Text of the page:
Barack Hussein Obama ( born August 4, 1961) is the 44th and current
President of the United States and the first African American to hold the
office. Obama was the junior United States Senator from Illinois from
January 2005 until November 2008, when he resigned following his election to
Barack is a graduate of Columbia University and Harvard Law School, where he was the first African American president of the Harvard Law Review. He was a community organizer in Chicago before earning his law degree. He worked as a civil rights attorney in Chicago and also taught constitutional law at the University of Chicago Law School from 1992 to 2004.
Barack served three terms in the Illinois Senate from 1997 to 2004. Following an unsuccessful bid for a seat in the U.S. House of Representatives in 2000, Obama ran for United States Senate in 2004. His victory from a crowded field in the March 2004 Democratic primary raised his visibility, and his prime-time televised keynote address at the Democratic National Convention in July 2004 made him a rising star nationally in the Democratic Party. He was elected to the U.S. Senate in November 2004 by the largest margin in Illinois history.
Barack Obama began his run for the presidency in February 2007. After a close campaign in the 2008 Democratic Party presidential primaries against Hillary Rodham Clinton, he won his party's nomination, becoming the first major party African American candidate for president. In the 2008 general election, he defeated Republican candidate John McCain and was inaugurated as president on January 20, 2009.
Barack was born to a white American mother, Ann Dunham, and a black Kenyan father, Barack Obama, Sr., who were both young college students at the University of Hawaii. When his father left for Harvard, she and Barack stayed behind, and his father ultimately returned alone to Kenya, where he worked as a government economist. Barack's mother remarried an Indonesian oil manager and moved to Jakarta when Barack was six. He later recounted Indonesia as simultaneously lush and a harrowing exposure to tropical poverty. He returned to Hawaii, where he was brought up largely by his grandparents. The family lived in a small apartment - his grandfather was a furniture salesman and an unsuccessful insurance agent and his grandmother worked in a bank - but Barack managed to get into Punahou School, Hawaii's top prep academy. His father wrote to him regularly but, though he traveled around the world on official business for Kenya, he visited only once, when Barack was ten.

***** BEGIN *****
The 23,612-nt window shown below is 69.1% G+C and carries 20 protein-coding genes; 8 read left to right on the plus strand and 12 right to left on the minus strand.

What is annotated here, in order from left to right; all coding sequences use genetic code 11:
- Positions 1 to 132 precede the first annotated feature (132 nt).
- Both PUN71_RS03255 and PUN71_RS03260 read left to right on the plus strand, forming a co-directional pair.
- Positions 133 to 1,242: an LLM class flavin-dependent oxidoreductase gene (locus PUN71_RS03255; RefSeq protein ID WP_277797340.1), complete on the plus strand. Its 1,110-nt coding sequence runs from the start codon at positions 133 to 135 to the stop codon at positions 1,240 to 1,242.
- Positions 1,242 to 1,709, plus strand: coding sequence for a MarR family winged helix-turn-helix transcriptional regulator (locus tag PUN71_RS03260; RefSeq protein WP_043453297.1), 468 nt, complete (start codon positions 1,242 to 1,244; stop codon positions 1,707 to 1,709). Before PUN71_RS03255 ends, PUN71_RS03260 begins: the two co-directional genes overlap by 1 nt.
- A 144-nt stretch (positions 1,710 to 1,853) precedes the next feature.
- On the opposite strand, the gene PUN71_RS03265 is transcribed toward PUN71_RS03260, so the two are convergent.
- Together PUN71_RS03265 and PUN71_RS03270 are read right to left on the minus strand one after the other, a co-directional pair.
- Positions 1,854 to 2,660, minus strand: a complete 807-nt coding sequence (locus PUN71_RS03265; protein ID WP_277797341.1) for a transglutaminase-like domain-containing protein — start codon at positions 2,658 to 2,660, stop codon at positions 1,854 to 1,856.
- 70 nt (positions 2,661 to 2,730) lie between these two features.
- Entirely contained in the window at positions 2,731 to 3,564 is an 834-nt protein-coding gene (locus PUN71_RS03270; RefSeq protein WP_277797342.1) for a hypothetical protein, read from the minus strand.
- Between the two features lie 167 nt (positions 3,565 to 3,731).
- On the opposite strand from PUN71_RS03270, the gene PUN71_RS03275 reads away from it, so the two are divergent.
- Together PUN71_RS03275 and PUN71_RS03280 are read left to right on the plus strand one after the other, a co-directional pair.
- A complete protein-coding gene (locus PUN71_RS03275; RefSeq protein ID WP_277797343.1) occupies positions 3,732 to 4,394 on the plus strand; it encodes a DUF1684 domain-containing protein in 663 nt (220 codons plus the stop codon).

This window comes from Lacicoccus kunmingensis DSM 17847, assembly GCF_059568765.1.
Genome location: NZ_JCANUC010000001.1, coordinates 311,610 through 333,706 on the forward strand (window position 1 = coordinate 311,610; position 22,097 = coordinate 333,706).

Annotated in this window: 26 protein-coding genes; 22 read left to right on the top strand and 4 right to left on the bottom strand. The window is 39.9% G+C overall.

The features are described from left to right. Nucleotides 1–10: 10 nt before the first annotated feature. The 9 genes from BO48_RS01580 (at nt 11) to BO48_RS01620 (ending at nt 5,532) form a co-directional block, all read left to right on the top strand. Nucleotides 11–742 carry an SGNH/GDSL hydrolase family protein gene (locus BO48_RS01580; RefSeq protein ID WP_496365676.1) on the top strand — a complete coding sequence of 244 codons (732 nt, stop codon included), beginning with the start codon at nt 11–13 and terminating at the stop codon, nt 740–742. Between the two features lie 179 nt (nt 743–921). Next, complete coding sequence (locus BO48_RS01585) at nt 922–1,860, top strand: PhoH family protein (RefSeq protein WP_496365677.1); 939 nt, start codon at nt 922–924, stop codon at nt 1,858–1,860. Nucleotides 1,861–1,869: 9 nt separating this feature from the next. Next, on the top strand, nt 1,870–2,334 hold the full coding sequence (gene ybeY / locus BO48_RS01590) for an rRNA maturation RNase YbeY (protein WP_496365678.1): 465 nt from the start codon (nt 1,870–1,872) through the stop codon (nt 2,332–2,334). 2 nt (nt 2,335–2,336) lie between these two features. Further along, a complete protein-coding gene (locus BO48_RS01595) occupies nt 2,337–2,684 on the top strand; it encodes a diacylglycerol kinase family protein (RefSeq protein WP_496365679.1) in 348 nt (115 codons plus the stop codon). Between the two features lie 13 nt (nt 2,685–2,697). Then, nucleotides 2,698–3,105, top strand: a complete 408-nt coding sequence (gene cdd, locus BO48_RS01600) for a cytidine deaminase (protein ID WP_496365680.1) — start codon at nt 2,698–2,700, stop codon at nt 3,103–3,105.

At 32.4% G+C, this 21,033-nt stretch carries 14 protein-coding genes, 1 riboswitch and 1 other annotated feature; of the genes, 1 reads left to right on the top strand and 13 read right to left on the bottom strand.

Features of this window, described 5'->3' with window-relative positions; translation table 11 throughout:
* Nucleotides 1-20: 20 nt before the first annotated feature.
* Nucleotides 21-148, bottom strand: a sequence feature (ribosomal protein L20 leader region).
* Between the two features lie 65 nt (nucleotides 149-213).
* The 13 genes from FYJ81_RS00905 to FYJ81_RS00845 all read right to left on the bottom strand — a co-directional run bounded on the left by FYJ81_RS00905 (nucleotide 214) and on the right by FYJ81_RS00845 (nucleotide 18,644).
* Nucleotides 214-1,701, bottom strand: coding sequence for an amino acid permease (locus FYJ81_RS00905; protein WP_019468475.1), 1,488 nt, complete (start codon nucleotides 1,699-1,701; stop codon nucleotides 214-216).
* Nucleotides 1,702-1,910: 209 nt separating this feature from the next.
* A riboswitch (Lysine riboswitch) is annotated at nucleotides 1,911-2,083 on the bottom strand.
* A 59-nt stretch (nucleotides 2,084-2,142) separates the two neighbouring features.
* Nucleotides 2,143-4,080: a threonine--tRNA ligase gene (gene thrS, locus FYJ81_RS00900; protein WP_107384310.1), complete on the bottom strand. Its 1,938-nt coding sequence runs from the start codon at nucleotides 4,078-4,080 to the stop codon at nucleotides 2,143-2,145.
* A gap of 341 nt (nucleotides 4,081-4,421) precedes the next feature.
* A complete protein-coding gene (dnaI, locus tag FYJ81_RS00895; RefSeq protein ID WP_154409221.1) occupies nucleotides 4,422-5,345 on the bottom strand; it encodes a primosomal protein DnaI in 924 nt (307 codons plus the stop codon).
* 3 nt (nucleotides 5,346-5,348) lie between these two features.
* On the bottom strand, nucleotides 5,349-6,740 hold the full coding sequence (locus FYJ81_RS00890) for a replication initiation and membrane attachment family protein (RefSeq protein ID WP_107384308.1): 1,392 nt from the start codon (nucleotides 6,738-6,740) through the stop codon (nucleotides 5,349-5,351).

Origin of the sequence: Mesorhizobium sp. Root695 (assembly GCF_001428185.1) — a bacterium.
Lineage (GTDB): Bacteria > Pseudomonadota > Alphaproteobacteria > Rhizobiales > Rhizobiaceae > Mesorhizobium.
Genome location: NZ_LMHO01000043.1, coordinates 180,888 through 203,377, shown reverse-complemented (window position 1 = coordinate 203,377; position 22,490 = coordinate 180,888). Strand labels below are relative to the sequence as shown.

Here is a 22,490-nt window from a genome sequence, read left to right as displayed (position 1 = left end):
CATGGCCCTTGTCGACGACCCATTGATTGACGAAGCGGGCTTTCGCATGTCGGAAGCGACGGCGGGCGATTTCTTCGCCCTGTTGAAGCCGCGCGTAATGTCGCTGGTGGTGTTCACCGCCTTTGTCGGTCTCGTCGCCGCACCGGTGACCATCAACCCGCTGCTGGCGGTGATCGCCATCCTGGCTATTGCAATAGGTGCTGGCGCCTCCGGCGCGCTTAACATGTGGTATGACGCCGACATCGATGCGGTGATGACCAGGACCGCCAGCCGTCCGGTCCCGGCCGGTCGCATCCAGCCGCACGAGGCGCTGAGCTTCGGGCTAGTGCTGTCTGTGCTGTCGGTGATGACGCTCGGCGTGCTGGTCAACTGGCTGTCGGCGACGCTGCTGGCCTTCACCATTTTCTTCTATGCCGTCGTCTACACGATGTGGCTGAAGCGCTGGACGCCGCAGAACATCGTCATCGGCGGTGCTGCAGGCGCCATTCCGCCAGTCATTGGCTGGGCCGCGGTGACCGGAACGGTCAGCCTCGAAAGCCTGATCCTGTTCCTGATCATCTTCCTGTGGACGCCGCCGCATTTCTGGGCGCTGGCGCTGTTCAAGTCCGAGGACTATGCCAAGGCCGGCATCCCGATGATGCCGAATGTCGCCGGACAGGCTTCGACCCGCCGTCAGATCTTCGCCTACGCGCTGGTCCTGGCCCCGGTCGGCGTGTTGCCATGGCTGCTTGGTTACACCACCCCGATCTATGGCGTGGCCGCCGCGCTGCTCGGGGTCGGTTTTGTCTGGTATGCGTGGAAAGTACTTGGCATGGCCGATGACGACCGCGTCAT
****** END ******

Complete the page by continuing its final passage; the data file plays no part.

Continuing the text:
Barack attended Columbia University, but found New York's racial tension inescapable. He became a community organizer for a small Chicago church-based group for three years, helping poor South Side residents cope with a wave of plant closings. He then attended Harvard Law School, and in 1990 became the first African-American editor of the Harvard Law Review. He turned down a prestigious judicial clerkship, choosing instead to practice civil-rights law back in Chicago, representing victims of housing and employment discrimination and working on voting-rights legislation. He also began teaching at the University of Chicago Law School. Eventually he ran as a Democrat for the state senate seat from his district, which included both Hyde Park and some of the poorest ghettos on the South Side, and won.
In 2004 Barack was elected to the U.S. Senate as a Democrat, representing Illinois, and gained national attention by giving a rousing and well-received keynote speech at the Democratic National Convention in Boston. In 2008 he ran for president as a democrat and won. He is set to become the 44th president of the Unites States and the first African-American ever elected to that position.
This Barack Obama Biography Page is Copyright © 2004 - 2009 Chuck Ayoub